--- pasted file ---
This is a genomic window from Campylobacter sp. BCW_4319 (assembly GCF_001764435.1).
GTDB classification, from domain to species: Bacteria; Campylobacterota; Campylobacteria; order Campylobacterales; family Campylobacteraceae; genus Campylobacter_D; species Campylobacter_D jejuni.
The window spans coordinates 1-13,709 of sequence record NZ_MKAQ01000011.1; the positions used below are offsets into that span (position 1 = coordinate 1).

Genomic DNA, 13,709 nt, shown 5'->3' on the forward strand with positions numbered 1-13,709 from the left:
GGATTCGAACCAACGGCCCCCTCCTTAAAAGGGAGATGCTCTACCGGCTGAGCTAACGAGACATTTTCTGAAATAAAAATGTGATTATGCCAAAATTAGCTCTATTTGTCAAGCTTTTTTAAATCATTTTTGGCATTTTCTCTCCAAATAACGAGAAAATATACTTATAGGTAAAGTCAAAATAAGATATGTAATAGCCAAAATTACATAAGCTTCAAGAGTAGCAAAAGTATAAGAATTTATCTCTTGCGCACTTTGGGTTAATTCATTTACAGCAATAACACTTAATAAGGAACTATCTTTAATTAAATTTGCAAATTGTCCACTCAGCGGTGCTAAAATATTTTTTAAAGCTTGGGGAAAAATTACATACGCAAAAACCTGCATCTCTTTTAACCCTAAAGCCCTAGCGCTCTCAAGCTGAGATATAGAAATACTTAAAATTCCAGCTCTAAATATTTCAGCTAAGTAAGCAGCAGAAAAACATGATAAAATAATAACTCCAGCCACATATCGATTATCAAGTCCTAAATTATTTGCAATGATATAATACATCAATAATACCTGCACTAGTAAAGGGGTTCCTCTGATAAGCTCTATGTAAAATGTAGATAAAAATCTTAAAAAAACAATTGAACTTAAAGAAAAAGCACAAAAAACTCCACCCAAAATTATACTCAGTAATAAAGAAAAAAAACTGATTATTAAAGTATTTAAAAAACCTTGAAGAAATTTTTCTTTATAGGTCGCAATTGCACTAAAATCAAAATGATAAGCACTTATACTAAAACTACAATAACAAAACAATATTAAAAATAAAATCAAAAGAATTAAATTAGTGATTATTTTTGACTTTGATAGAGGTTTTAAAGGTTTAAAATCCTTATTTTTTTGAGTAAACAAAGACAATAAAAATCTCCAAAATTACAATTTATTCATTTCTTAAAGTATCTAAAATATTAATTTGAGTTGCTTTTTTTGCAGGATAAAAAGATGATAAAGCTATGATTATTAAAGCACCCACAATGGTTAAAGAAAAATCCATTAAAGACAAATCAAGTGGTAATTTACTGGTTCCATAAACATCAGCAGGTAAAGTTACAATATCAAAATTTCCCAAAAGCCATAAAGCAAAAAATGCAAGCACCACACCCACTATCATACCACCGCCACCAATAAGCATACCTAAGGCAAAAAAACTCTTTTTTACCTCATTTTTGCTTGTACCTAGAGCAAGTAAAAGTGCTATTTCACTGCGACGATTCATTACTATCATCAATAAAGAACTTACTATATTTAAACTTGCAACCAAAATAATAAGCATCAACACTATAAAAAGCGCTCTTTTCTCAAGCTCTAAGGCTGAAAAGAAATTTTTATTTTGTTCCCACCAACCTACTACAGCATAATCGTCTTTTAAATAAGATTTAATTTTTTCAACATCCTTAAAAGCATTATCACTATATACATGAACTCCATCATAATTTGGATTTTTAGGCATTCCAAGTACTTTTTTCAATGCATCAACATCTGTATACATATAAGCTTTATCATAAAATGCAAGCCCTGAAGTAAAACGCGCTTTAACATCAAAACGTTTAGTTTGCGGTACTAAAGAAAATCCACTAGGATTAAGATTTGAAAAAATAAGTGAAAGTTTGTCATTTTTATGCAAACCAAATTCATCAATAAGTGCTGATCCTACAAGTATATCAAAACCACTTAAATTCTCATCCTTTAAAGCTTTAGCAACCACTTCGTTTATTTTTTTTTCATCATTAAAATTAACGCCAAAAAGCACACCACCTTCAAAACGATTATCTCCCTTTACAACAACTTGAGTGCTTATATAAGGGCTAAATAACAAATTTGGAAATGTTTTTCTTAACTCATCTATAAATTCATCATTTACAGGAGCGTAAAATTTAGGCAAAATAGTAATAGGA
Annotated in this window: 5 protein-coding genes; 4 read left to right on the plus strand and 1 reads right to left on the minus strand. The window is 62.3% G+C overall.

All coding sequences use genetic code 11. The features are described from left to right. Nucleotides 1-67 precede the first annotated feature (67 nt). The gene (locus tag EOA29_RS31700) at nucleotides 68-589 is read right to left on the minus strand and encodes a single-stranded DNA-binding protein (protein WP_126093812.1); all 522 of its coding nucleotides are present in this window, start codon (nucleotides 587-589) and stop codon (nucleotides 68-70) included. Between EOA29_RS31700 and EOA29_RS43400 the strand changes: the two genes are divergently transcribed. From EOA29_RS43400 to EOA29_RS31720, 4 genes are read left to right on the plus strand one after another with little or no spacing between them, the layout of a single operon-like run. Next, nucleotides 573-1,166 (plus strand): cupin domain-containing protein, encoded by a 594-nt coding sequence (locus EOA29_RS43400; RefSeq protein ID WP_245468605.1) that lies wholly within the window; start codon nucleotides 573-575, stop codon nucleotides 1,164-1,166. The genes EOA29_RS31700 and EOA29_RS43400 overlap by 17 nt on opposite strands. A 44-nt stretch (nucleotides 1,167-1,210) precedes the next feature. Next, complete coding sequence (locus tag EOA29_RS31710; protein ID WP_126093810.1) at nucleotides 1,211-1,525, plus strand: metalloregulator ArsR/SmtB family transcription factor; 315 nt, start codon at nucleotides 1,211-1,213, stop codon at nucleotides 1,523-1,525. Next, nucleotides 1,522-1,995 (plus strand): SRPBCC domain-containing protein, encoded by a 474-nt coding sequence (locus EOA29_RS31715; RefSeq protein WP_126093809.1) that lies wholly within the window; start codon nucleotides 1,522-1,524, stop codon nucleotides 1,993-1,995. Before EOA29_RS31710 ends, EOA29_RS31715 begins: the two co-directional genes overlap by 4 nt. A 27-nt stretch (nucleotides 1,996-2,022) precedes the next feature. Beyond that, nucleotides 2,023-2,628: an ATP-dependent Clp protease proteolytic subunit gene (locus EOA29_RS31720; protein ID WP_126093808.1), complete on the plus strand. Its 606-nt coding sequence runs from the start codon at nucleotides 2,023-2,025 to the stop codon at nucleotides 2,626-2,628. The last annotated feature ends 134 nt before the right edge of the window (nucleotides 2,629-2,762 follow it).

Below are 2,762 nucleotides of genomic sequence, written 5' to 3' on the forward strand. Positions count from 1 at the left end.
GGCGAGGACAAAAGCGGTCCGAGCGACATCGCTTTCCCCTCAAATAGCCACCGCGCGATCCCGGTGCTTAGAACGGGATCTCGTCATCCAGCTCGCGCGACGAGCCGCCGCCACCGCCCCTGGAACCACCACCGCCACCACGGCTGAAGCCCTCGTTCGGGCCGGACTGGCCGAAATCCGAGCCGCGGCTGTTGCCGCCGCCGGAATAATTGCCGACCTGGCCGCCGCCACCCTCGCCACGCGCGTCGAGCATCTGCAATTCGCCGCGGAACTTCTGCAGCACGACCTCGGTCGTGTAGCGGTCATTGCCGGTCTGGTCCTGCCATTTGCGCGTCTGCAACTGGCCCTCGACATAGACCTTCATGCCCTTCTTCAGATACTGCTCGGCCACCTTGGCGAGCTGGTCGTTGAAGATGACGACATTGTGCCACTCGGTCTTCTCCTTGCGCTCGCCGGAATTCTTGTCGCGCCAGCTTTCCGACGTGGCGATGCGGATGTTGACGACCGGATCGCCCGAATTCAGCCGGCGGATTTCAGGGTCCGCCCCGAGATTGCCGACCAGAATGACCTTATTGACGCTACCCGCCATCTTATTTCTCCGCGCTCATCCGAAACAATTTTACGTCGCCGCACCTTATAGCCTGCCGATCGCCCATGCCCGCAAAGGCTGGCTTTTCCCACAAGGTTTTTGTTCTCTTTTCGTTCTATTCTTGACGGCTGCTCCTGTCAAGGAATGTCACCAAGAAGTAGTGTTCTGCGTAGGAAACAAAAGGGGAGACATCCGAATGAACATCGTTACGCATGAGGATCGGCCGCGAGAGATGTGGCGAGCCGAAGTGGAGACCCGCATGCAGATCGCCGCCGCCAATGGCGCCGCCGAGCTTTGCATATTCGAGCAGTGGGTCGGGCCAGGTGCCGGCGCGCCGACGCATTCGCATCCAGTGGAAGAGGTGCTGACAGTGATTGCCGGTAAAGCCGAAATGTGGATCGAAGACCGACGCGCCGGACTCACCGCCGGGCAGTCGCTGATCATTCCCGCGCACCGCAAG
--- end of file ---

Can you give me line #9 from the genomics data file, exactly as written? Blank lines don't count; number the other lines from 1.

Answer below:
GGCGAGGACAAAAGCGGTCCGAGCGACATCGCTTTCCCCTCAAATAGCCACCGCGCGATCCCGGTGCTTAGAACGGGATCTCGTCATCCAGCTCGCGCGACGAGCCGCCGCCACCGCCCCTGGAACCACCACCGCCACCACGGCTGAAGCCCTCGTTCGGGCCGGACTGGCCGAAATCCGAGCCGCGGCTGTTGCCGCCGCCGGAATAATTGCCGACCTGGCCGCCGCCACCCTCGCCACGCGCGTCGAGCATCTGCAATTCGCCGCGGAACTTCTGCAGCACGACCTCGGTCGTGTAGCGGTCATTGCCGGTCTGGTCCTGCCATTTGCGCGTCTGCAACTGGCCCTCGACATAGACCTTCATGCCCTTCTTCAGATACTGCTCGGCCACCTTGGCGAGCTGGTCGTTGAAGATGACGACATTGTGCCACTCGGTCTTCTCCTTGCGCTCGCCGGAATTCTTGTCGCGCCAGCTTTCCGACGTGGCGATGCGGATGTTGACGACCGGATCGCCCGAATTCAGCCGGCGGATTTCAGGGTCCGCCCCGAGATTGCCGACCAGAATGACCTTATTGACGCTACCCGCCATCTTATTTCTCCGCGCTCATCCGAAACAATTTTACGTCGCCGCACCTTATAGCCTGCCGATCGCCCATGCCCGCAAAGGCTGGCTTTTCCCACAAGGTTTTTGTTCTCTTTTCGTTCTATTCTTGACGGCTGCTCCTGTCAAGGAATGTCACCAAGAAGTAGTGTTCTGCGTAGGAAACAAAAGGGGAGACATCCGAATGAACATCGTTACGCATGAGGATCGGCCGCGAGAGATGTGGCGAGCCGAAGTGGAGACCCGCATGCAGATCGCCGCCGCCAATGGCGCCGCCGAGCTTTGCATATTCGAGCAGTGGGTCGGGCCAGGTGCCGGCGCGCCGACGCATTCGCATCCAGTGGAAGAGGTGCTGACAGTGATTGCCGGTAAAGCCGAAATGTGGATCGAAGACCGACGCGCCGGACTCACCGCCGGGCAGTCGCTGATCATTCCCGCGCACCGCAAG